Tuesday, July 19, 2005

More Judge Clement information...

Just a note...in my first post related to Justice O'Connor's decision to retire from the Supreme Court (Justice O'Connor Retires), I included this comment:

This move likely favors Alberto Gonzales and also Edith Jones and Edith Clement, both of the 5th Circuit. (More on Jones here... Clement here... and more on Gonzales here.)

How's that for an early, (potentially) accurate prediction outside some of the early 'short-listed' names...and if today's speculation is wrong then I'll quickly delete this post!!

Anyhow, I'm getting the following info related to Judge Clement from the Slate piece I linked to in that original O'Connor post above (here is that Slate link again):

Edith Brown Clement
Age: 57
Graduated from: Tulane Law School.
She clerked for: Judge Herbert W. Christenberry.
She used to be: a judge on the U.S. District Court, Eastern District of Louisiana.
She's now: a judge on the U.S. Court of Appeals for the 5th Circuit (appointed 2001).
Her confirmation battle: Clement doesn't provide much ammunition for opposition groups, but perhaps not much for conservatives to get excited about either. She hasn't written anything notable off the bench (or at least nothing that's come to light yet), and most of her judicial decisions have been in relatively routine and uncontroversial cases.

Civil Rights and Liberties
For a unanimous panel, allowed a plaintiff who sued the police for violating his right to due process to proceed with his claim that the officers who arrested him used excessive force when they allegedly injured him by slamming the door of their car against his head. Reversed the district court's finding that the plaintiff could also sue for unlawful arrest and excessive force involving the use of handcuffs. (Tarver v. City of Edna, 2005)

Environmental Protection and Property Rights
Voted for the 5th Circuit to rehear a decision blocking developers from building on a site where six endangered bug species lived in a cluster of limestone caves. Clement joined a dissent that argued that the decision's rationale for protecting the bugs—to preserve the interdependent web of species—bore no relationship to Congress' power to regulate interstate commerce. (GDF Realty Investments v. Norton, 2004)

Criminal Law
For a unanimous panel, rejected the claim of a man flying to Nigeria that his luggage was unlawfully searched at the border. Clement ruled broadly that customs inspectors need not have probable cause to search the bags of people who are leaving the country. (U.S. v. Odutayo, 2005)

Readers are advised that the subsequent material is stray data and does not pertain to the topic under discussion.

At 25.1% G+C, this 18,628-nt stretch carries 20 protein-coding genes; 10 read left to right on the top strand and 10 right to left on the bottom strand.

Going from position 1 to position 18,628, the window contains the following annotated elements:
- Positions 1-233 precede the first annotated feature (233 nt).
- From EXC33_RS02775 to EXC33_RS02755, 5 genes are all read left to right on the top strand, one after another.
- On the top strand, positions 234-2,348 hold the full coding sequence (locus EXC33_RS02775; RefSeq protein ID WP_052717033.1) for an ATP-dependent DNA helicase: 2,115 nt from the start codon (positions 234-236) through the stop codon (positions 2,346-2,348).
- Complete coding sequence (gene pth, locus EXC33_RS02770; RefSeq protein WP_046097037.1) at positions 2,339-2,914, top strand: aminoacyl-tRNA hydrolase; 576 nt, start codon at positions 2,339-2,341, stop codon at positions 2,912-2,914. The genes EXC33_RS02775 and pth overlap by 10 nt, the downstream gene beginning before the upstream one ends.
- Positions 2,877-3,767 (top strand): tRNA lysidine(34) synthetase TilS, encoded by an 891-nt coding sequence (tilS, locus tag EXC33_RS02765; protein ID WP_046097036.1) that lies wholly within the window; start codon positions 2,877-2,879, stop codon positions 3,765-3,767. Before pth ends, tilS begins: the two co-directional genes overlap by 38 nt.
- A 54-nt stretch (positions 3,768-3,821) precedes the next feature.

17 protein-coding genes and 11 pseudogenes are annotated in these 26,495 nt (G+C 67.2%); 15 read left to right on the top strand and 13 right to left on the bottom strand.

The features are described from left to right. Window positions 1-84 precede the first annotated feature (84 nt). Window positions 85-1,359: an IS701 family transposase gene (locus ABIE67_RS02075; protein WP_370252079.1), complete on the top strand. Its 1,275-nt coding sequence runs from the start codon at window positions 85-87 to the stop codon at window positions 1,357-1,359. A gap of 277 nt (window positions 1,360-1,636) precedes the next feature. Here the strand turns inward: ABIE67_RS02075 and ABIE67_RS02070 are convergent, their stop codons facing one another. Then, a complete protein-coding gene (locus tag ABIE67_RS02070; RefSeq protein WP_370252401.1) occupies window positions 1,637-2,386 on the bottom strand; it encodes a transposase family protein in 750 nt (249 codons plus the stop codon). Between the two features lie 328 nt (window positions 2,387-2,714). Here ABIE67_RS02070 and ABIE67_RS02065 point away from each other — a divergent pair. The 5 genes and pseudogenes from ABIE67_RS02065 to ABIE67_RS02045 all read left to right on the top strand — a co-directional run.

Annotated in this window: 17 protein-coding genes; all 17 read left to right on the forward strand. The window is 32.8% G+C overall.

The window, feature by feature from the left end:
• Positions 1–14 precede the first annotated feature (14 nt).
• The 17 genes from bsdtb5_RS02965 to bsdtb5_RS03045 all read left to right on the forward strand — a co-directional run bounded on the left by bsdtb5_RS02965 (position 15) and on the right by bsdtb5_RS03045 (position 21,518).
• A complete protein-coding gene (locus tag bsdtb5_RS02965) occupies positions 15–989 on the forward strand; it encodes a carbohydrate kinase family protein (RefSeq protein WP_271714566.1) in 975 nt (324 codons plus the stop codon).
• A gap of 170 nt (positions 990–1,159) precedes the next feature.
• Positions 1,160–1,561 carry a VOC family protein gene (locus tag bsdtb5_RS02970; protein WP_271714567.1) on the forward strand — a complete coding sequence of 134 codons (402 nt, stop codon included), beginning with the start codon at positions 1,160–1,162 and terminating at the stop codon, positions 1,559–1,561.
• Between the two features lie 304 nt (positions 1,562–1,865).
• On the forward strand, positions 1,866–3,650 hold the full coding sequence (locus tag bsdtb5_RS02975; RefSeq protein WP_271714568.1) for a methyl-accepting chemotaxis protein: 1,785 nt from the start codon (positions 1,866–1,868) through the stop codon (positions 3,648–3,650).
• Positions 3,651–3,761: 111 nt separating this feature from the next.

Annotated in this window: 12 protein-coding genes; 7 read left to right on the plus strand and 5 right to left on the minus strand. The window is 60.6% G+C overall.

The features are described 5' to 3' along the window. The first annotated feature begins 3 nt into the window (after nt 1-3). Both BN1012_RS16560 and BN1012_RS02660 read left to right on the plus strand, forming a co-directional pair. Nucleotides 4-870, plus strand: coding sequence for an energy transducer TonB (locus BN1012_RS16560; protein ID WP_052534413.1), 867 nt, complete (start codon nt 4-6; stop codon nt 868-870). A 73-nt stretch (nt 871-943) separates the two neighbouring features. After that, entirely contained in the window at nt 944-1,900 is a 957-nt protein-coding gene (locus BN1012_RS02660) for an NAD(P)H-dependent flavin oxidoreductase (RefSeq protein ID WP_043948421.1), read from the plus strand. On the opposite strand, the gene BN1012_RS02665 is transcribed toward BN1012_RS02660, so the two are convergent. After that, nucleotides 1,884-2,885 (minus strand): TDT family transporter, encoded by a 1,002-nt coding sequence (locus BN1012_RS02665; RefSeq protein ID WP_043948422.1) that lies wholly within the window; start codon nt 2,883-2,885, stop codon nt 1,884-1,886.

Agreed with a unanimous panel that an asylum applicant who was 20 minutes late to a hearing because he'd taken the wrong highway exit should not have been ordered deported in absentia and was entitled to a new hearing. (Alarcon-Chavez v. Gonzales, 2005)

Habeas Corpus
Over a dissent, ruled that a death-row inmate who claimed to be mentally retarded was entitled to a lawyer to develop that claim in a habeas petition. Clement's ruling followed the Supreme Court's 2002 decision barring the execution of the mentally retarded. She followed up with a second opinion that limited the significance of her ruling by stating "this is a fact-bound case." (Hearn v. Dretke, 2004)

For a unanimous panel, reversed a decision of the district court finding that a police officer convicted of civil rights violation, for hitting a drunk suspect in the head with his baton, was entitled to a new trial because his lawyer was ineffective. The officer argued that his lawyer erred by failing to call character witnesses to rebut testimony that he'd complained about the need to control Mexicans in the United States. Clement said the rebuttal evidence would have been irrelevant because the officer was not charged with a hate crime. (U.S. v. Harris, 2005)

Damage Awards
Over a partial dissent, in reviewing a jury verdict in favor of a man whose wife and 3-year-old daughter were killed in a car crash, affirmed damage awards of $1.9 million for the man's loss of his wife and $1.5 million for the loss of his daughter. Reduced from $200,000 to $30,000 an award to the wife's estate for her pain and mental anguish before her death and eliminated a $200,000 award to the daughter's estate for her pain and mental anguish. (Vogler v. Blackmore, 2003)

UPDATE I: As always, the Supreme Court Nomination blog is all over the Judge Clement news, and they already have a tremendous amount of information over there...especially this post which is being updated as they find more to write - Rolling List of Interesting Opinions By Judge Clement. I'm not going to take the space to re-print it all, but it is a tremendous resource.

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